These passages recount the well-known story of Joseph’s reunion with his family.
Due to the famine in the land, Israel sends his sons into Egypt to buy food. There, they meet Joseph, but don’t recognize him. Joseph then goes about testing his brothers to see if they have repented after all these years.
These are the major lessons we can take away from what ensues.
You Can’t Serve Two Masters
When Jacob’s sons try to purchase grains in Egypt, Joseph accuses them of being spies. He goes on to briefly put them in prison, where he overhears them attributing their ill fortune to the evil they did Joseph years ago.
22 And Reuben answered them, saying, Spake I not unto you, saying, Do not sin against the child; and ye would not hear? therefore, behold, also his blood is required.
Reuben blames his brothers for all that happened. If we remember how things went down in Chapter 37, however, we see that Reuben wasn’t as valiant in defending his younger brother as he would like to think.
Reuben wanted to save face with his brothers. That’s why he had them put Joseph in a pit, from which he thought he could rescue Joseph later. Reuben did this rather than simply telling his brothers to release Joseph immediately.
The Lord rightly tells us that we can’t serve two masters. Our efforts will be to no avail if we try to please both God and Man.
True Repentance Involves a Complete Change of Heart
I mention in my commentary for Genesis 38 that Judah’s misdeeds serve as a contrast and prelude to Joseph’s righteous triumphs in Egypt. Now, in Chapter 44, we get to see Judah truly repent of his wayward ways.
Remember that it was Judah’s idea to sell Joseph into slavery. Now, in Chapter 44, we have Judah offering himself as a slave so that Benjamin can freely return to his elderly father in the land of Canaan.
This turnaround in behavior marks the spiritual turning to God that indicates real repentance. In our lives, how do we know when we’ve truly repented? It’s when we’re placed in the same situation and are now willing ready to do the exact opposite of what we did before.
God Blesses Us Through Adversity
When Joseph was first sold into slavery, maybe he thought poorly of his lot in life. I think most people would in that situation. Back then, he probably didn’t imagine the immense blessings that awaited him in Pharaoh’s court.
Now, Joseph sees that God was with him through the toughest times. The adversity was hard–but it was God’s will to bring about something great for Joseph and his family.
5 Now therefore be not grieved, nor angry with yourselves, that ye sold me hither: for God did send me before you to preserve life.
6 For these two years hath the famine been in the land: and yet there are five years, in the which there shall neither be earing nor harvest.
7 And God sent me before you to preserve you a posterity in the earth, and to save your lives by a great deliverance.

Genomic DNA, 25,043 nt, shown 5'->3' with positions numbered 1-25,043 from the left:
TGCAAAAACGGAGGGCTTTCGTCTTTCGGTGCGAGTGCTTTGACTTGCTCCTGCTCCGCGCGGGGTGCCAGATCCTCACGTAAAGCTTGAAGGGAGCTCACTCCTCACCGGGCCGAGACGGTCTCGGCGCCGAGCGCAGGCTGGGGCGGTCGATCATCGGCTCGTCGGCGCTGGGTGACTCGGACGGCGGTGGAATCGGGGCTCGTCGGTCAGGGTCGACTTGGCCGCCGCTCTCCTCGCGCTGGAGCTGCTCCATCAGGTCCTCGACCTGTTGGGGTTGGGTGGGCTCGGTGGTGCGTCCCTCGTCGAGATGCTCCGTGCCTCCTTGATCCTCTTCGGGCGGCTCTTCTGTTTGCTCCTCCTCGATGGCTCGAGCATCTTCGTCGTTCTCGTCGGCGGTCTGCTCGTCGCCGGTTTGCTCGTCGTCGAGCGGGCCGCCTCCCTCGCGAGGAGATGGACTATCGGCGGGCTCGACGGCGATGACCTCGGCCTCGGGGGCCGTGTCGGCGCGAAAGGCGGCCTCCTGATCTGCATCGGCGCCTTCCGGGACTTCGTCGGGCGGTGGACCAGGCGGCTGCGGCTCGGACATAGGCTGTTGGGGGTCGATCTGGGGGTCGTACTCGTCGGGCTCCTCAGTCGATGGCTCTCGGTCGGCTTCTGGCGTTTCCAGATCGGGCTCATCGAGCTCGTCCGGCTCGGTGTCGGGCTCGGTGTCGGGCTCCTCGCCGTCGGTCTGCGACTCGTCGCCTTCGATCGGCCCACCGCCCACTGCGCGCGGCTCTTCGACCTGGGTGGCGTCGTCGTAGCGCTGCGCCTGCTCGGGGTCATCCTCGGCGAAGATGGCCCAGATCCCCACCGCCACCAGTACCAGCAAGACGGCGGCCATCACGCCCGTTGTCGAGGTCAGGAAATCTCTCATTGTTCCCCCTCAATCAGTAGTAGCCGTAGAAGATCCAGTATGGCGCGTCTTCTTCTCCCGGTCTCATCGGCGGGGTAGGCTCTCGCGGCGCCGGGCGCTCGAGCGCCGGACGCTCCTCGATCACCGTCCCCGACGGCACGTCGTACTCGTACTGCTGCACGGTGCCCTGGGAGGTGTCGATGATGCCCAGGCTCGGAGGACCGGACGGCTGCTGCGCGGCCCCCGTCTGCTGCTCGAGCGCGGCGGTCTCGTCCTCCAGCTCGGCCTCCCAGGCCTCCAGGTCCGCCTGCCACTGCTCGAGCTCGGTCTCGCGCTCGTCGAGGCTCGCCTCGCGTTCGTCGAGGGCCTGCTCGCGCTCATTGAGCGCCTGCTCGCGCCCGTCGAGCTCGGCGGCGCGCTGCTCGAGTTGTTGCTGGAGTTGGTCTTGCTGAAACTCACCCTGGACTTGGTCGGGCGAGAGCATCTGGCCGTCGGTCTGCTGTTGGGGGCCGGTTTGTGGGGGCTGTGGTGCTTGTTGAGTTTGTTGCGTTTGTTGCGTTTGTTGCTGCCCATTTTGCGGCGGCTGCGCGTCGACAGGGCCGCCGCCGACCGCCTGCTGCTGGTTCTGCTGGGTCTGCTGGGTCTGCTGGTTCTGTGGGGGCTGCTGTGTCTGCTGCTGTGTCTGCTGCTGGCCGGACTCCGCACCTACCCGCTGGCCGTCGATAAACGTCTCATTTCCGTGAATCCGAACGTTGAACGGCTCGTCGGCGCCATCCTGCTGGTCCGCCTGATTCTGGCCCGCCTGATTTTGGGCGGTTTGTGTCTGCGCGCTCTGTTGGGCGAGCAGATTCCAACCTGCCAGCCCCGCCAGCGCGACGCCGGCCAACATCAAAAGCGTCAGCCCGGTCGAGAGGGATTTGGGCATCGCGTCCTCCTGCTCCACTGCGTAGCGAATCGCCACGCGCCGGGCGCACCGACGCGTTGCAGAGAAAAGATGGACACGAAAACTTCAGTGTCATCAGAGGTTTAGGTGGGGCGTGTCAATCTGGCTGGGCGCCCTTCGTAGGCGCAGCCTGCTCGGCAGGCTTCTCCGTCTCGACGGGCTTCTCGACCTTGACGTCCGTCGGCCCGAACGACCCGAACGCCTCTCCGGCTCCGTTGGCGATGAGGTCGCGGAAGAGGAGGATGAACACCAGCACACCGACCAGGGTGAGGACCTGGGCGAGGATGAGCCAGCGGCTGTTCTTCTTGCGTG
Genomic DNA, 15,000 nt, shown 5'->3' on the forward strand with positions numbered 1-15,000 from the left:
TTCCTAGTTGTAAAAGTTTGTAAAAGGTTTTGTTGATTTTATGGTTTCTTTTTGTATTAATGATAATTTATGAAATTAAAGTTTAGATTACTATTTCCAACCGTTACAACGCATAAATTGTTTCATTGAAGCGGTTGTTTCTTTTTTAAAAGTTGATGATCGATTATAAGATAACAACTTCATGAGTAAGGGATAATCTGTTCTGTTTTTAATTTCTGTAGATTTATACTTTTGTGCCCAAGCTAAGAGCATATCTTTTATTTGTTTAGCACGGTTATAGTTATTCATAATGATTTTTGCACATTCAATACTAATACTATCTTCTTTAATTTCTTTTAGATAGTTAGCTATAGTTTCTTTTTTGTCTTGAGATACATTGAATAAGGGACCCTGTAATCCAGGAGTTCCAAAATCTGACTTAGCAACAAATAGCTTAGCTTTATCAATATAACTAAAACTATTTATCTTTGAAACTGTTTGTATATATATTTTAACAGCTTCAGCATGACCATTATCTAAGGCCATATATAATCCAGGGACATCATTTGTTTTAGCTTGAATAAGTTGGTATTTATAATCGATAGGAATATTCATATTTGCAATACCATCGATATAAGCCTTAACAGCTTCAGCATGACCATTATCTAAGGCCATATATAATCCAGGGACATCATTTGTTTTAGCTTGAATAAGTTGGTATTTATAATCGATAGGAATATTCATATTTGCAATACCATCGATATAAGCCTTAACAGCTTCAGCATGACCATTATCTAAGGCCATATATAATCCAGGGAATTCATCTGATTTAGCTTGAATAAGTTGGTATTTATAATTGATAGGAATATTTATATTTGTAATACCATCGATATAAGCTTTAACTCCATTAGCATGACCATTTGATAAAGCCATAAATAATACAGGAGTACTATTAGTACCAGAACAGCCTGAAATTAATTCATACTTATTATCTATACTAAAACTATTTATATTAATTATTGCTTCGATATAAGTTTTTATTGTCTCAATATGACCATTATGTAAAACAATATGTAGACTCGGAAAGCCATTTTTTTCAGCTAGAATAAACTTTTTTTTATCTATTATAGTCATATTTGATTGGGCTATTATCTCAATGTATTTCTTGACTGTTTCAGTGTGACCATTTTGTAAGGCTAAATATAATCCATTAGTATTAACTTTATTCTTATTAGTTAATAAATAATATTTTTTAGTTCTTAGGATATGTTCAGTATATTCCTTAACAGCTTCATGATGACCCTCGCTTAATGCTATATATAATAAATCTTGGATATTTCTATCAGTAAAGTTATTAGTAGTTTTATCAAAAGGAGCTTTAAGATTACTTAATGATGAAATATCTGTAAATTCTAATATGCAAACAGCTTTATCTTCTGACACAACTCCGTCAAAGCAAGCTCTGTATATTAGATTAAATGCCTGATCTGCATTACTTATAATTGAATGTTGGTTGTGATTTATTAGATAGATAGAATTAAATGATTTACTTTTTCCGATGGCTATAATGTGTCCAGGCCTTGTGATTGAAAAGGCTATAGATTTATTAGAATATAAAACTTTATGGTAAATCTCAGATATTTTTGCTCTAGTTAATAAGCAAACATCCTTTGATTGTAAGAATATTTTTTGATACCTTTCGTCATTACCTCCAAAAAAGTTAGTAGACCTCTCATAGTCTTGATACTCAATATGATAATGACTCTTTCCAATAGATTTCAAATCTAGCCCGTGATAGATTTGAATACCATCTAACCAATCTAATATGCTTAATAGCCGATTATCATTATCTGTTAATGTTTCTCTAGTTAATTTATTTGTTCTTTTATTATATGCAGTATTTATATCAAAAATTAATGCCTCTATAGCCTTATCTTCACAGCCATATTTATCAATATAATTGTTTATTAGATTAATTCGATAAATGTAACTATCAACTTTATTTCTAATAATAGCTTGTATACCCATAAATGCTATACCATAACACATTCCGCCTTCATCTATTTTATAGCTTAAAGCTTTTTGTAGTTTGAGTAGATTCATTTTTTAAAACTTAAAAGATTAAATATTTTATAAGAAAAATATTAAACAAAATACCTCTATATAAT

8 So now it was not you that sent me hither, but God: and he hath made me a father to Pharaoh, and lord of all his house, and a ruler throughout all the land of Egypt.
(Genesis 45: 5-8).
Before we start murmuring when faced with a trial, let’s consider that God is in control of everything and lets’s things happen for a reason. Instead of fighting against the grain, let’s look for ways to turn adversity to our advantage.
God Doesn’t Tell Us Everything
The Lord molds and refines us by having us walk by faith. Like Joseph, we won’t know there’s a pot of gold waiting for us beyond the storm. We just have to go boldly onward trusting in our Maker.
Jacob learns that lesson in his old age. When he goes up out of Canaan to go live with Joseph in Egypt, God speaks to him.
1 And Israel took his journey with all that he had, and came to Beer-sheba, and offered sacrifices unto the God of his father Isaac.
2 And God spake unto Israel in the visions of the night, and said, Jacob, Jacob. And he said, Here am I.
3 And he said, I am God, the God of thy father: fear not to go down into Egypt; for I will there make of thee a great nation:
4 I will go down with thee into Egypt; and I will also surely bring thee up again: and Joseph shall put his hand upon thine eyes.
(Genesis 46: 1-4).
Jacob was a guy who had been in constant communication with God throughout his life. The Lord had even appeared to him.
You might think that God would have spoken to Jacob right after Joseph’s disappearance and told him that he wasn’t dead. Maybe even let him know where to go find him.
But the Lord doesn’t work that way. He’s infinitely wiser than we are. As true disciples of Jesus Christ, we’re to walk by faith. As with Abraham, it’s the perseverance when we don’t understand all things that helps us become who God wants us to be.
We Should Keep Ourselves Separate from the World
When the Israelites enter Egypt, Joseph instructs his father to tell Pharaoh that they’re shepherds bringing their own herds. This way, Pharaoh will give them the land of Goshen, where they can live independently (see Genesis 46: 31-34).
Joseph respects Pharaoh. But he knows Egypt’s pagan culture can have a corrupting influence on his people. So he arranges for the Israelites to live separately. This allows them to preserve their identity, culture, and religion.
Unless we live completely “off the grid,” we’re a part of a larger, pluralistic society made up of many faiths and value systems. While we should be respectful of all, it’s important that we build a distinctly Christian home in which our children’s faith can thrive.
Let’s follow the adage to be in the world, but not of the world.
Joseph’s reunion with his family is a heartwarming story about love and forgiveness. The principles it contains are extremely relevant to us nowadays.
As we strive to serve God single-mindedly, repent completely, walk by faith, and keep ourselves above worldly influences, we draw nearer to our Savior Jesus Christ.